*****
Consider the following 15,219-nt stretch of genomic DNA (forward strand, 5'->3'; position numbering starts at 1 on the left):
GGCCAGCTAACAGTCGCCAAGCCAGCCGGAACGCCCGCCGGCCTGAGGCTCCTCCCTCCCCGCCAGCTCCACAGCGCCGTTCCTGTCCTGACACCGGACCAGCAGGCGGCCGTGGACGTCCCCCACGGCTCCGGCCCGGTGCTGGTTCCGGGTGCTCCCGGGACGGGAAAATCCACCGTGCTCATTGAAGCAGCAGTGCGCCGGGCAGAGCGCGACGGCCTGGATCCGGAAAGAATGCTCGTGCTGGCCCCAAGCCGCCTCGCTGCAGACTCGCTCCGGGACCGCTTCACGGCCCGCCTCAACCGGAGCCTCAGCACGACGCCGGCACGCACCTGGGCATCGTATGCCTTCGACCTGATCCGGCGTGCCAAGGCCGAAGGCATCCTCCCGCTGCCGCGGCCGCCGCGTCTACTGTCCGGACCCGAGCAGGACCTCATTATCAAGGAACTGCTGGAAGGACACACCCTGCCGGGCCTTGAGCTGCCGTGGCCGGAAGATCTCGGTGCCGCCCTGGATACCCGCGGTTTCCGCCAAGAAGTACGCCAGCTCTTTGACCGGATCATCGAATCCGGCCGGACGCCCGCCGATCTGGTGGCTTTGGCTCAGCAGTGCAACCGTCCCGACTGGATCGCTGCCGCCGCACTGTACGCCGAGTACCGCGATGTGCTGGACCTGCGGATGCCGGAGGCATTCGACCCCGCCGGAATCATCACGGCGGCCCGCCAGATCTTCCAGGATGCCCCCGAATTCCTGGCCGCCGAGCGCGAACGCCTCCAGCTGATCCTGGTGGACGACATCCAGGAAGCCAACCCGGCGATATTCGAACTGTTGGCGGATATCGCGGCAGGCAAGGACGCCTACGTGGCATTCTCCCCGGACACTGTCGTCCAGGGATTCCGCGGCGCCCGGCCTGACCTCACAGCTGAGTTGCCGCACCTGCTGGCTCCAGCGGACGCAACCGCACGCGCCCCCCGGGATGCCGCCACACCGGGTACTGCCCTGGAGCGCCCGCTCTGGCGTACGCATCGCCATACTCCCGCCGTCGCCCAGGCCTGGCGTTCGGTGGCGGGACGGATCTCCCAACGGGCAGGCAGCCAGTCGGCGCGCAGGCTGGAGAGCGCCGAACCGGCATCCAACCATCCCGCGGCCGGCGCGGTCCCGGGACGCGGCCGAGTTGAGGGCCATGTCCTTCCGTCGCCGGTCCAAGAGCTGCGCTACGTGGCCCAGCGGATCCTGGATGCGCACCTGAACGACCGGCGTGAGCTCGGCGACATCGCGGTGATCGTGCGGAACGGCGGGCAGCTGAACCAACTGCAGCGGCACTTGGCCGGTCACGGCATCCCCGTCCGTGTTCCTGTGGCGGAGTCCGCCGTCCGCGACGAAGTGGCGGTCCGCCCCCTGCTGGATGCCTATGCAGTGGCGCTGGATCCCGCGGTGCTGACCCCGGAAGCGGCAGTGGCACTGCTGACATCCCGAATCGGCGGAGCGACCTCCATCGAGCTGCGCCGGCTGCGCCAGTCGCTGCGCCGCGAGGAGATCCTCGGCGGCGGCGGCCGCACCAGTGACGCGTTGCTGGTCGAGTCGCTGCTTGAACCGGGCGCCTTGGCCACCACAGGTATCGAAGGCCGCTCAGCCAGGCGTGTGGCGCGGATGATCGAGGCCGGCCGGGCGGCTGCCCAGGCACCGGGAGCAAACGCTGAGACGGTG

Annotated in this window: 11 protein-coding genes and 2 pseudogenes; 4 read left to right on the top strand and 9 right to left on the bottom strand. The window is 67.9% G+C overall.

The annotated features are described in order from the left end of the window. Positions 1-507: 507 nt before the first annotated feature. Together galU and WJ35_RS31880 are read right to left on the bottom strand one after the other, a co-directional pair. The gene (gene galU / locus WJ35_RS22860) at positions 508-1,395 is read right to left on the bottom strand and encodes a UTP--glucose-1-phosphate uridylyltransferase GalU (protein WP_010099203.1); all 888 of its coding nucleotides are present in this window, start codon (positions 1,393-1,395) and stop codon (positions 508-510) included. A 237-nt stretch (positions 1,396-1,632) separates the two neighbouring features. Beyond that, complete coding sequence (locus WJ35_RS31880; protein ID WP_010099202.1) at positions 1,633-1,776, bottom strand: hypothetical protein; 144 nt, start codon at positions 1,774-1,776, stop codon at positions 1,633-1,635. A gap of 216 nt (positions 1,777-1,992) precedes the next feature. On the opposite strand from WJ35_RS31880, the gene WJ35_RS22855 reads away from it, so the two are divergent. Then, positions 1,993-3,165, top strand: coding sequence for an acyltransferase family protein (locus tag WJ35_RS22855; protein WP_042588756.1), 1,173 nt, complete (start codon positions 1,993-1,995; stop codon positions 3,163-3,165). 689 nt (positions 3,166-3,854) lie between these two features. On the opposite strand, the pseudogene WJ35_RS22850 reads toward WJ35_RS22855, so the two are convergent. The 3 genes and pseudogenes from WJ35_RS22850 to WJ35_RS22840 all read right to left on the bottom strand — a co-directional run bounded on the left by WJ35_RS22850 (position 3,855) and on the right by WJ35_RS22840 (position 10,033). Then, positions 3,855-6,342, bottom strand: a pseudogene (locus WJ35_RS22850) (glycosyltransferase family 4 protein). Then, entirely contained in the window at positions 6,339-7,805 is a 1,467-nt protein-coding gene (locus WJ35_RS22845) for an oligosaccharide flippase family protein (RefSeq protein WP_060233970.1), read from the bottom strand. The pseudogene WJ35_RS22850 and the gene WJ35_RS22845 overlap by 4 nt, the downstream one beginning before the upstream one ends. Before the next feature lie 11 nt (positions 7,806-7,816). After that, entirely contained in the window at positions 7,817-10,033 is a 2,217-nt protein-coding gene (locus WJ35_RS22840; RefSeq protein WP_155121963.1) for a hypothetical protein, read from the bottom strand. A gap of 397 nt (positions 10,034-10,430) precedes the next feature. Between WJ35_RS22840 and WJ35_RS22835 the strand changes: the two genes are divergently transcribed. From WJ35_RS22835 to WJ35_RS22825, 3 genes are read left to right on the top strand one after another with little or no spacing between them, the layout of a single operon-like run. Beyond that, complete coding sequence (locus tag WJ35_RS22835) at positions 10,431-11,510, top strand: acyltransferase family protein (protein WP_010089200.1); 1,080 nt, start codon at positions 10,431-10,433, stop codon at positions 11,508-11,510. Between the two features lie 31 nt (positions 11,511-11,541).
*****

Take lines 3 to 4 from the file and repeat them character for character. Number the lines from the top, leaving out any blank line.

Annotated in this window: 11 protein-coding genes and 2 pseudogenes; 4 read left to right on the top strand and 9 right to left on the bottom strand. The window is 67.9% G+C overall.

The annotated features are described in order from the left end of the window. Positions 1-507: 507 nt before the first annotated feature. Together galU and WJ35_RS31880 are read right to left on the bottom strand one after the other, a co-directional pair. The gene (gene galU / locus WJ35_RS22860) at positions 508-1,395 is read right to left on the bottom strand and encodes a UTP--glucose-1-phosphate uridylyltransferase GalU (protein WP_010099203.1); all 888 of its coding nucleotides are present in this window, start codon (positions 1,393-1,395) and stop codon (positions 508-510) included. A 237-nt stretch (positions 1,396-1,632) separates the two neighbouring features. Beyond that, complete coding sequence (locus WJ35_RS31880; protein ID WP_010099202.1) at positions 1,633-1,776, bottom strand: hypothetical protein; 144 nt, start codon at positions 1,774-1,776, stop codon at positions 1,633-1,635. A gap of 216 nt (positions 1,777-1,992) precedes the next feature. On the opposite strand from WJ35_RS31880, the gene WJ35_RS22855 reads away from it, so the two are divergent. Then, positions 1,993-3,165, top strand: coding sequence for an acyltransferase family protein (locus tag WJ35_RS22855; protein WP_042588756.1), 1,173 nt, complete (start codon positions 1,993-1,995; stop codon positions 3,163-3,165). 689 nt (positions 3,166-3,854) lie between these two features. On the opposite strand, the pseudogene WJ35_RS22850 reads toward WJ35_RS22855, so the two are convergent. The 3 genes and pseudogenes from WJ35_RS22850 to WJ35_RS22840 all read right to left on the bottom strand — a co-directional run bounded on the left by WJ35_RS22850 (position 3,855) and on the right by WJ35_RS22840 (position 10,033). Then, positions 3,855-6,342, bottom strand: a pseudogene (locus WJ35_RS22850) (glycosyltransferase family 4 protein). Then, entirely contained in the window at positions 6,339-7,805 is a 1,467-nt protein-coding gene (locus WJ35_RS22845) for an oligosaccharide flippase family protein (RefSeq protein WP_060233970.1), read from the bottom strand. The pseudogene WJ35_RS22850 and the gene WJ35_RS22845 overlap by 4 nt, the downstream one beginning before the upstream one ends. Before the next feature lie 11 nt (positions 7,806-7,816). After that, entirely contained in the window at positions 7,817-10,033 is a 2,217-nt protein-coding gene (locus WJ35_RS22840; RefSeq protein WP_155121963.1) for a hypothetical protein, read from the bottom strand. A gap of 397 nt (positions 10,034-10,430) precedes the next feature. Between WJ35_RS22840 and WJ35_RS22835 the strand changes: the two genes are divergently transcribed. From WJ35_RS22835 to WJ35_RS22825, 3 genes are read left to right on the top strand one after another with little or no spacing between them, the layout of a single operon-like run. Beyond that, complete coding sequence (locus tag WJ35_RS22835) at positions 10,431-11,510, top strand: acyltransferase family protein (protein WP_010089200.1); 1,080 nt, start codon at positions 10,431-10,433, stop codon at positions 11,508-11,510. Between the two features lie 31 nt (positions 11,511-11,541).